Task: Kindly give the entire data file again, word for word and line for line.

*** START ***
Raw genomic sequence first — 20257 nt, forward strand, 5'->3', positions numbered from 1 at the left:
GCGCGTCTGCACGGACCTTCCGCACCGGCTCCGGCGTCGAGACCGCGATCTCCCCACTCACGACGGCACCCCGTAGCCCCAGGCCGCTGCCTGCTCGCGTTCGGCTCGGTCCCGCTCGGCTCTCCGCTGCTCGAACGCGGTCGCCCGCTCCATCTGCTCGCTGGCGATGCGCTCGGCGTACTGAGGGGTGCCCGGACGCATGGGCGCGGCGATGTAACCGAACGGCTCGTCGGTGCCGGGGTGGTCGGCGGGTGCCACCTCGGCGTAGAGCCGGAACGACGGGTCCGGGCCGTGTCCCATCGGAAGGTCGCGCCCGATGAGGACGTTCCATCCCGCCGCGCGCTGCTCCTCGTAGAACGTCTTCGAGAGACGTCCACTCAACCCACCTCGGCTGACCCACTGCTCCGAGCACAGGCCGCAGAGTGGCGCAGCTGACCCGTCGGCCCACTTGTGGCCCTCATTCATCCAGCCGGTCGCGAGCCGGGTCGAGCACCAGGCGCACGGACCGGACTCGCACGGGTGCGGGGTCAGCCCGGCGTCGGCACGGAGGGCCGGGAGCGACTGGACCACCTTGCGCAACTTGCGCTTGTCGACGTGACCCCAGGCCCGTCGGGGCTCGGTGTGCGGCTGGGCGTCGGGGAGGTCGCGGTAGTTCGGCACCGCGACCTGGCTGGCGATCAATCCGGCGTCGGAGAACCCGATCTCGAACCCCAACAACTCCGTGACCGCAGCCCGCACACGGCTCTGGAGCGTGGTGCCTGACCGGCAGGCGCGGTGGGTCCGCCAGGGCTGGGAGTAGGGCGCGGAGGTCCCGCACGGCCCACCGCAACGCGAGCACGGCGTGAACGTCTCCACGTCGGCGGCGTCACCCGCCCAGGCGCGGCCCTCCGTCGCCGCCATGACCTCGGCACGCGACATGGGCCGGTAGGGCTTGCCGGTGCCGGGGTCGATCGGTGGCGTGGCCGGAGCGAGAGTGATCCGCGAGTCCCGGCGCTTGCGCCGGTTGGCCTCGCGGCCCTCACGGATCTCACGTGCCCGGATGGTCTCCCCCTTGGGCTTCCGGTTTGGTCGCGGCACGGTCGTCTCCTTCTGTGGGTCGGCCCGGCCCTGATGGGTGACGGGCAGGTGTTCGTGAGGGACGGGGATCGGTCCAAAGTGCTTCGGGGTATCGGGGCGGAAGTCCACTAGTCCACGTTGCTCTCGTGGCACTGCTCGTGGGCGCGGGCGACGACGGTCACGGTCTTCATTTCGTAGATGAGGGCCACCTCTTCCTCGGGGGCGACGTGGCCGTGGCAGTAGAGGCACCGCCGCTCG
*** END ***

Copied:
Raw genomic sequence first — 20257 nt, forward strand, 5'->3', positions numbered from 1 at the left:
GCGCGTCTGCACGGACCTTCCGCACCGGCTCCGGCGTCGAGACCGCGATCTCCCCACTCACGACGGCACCCCGTAGCCCCAGGCCGCTGCCTGCTCGCGTTCGGCTCGGTCCCGCTCGGCTCTCCGCTGCTCGAACGCGGTCGCCCGCTCCATCTGCTCGCTGGCGATGCGCTCGGCGTACTGAGGGGTGCCCGGACGCATGGGCGCGGCGATGTAACCGAACGGCTCGTCGGTGCCGGGGTGGTCGGCGGGTGCCACCTCGGCGTAGAGCCGGAACGACGGGTCCGGGCCGTGTCCCATCGGAAGGTCGCGCCCGATGAGGACGTTCCATCCCGCCGCGCGCTGCTCCTCGTAGAACGTCTTCGAGAGACGTCCACTCAACCCACCTCGGCTGACCCACTGCTCCGAGCACAGGCCGCAGAGTGGCGCAGCTGACCCGTCGGCCCACTTGTGGCCCTCATTCATCCAGCCGGTCGCGAGCCGGGTCGAGCACCAGGCGCACGGACCGGACTCGCACGGGTGCGGGGTCAGCCCGGCGTCGGCACGGAGGGCCGGGAGCGACTGGACCACCTTGCGCAACTTGCGCTTGTCGACGTGACCCCAGGCCCGTCGGGGCTCGGTGTGCGGCTGGGCGTCGGGGAGGTCGCGGTAGTTCGGCACCGCGACCTGGCTGGCGATCAATCCGGCGTCGGAGAACCCGATCTCGAACCCCAACAACTCCGTGACCGCAGCCCGCACACGGCTCTGGAGCGTGGTGCCTGACCGGCAGGCGCGGTGGGTCCGCCAGGGCTGGGAGTAGGGCGCGGAGGTCCCGCACGGCCCACCGCAACGCGAGCACGGCGTGAACGTCTCCACGTCGGCGGCGTCACCCGCCCAGGCGCGGCCCTCCGTCGCCGCCATGACCTCGGCACGCGACATGGGCCGGTAGGGCTTGCCGGTGCCGGGGTCGATCGGTGGCGTGGCCGGAGCGAGAGTGATCCGCGAGTCCCGGCGCTTGCGCCGGTTGGCCTCGCGGCCCTCACGGATCTCACGTGCCCGGATGGTCTCCCCCTTGGGCTTCCGGTTTGGTCGCGGCACGGTCGTCTCCTTCTGTGGGTCGGCCCGGCCCTGATGGGTGACGGGCAGGTGTTCGTGAGGGACGGGGATCGGTCCAAAGTGCTTCGGGGTATCGGGGCGGAAGTCCACTAGTCCACGTTGCTCTCGTGGCACTGCTCGTGGGCGCGGGCGACGACGGTCACGGTCTTCATTTCGTAGATGAGGGCCACCTCTTCCTCGGGGGCGACGTGGCCGTGGCAGTAGAGGCACCGCCGCTCG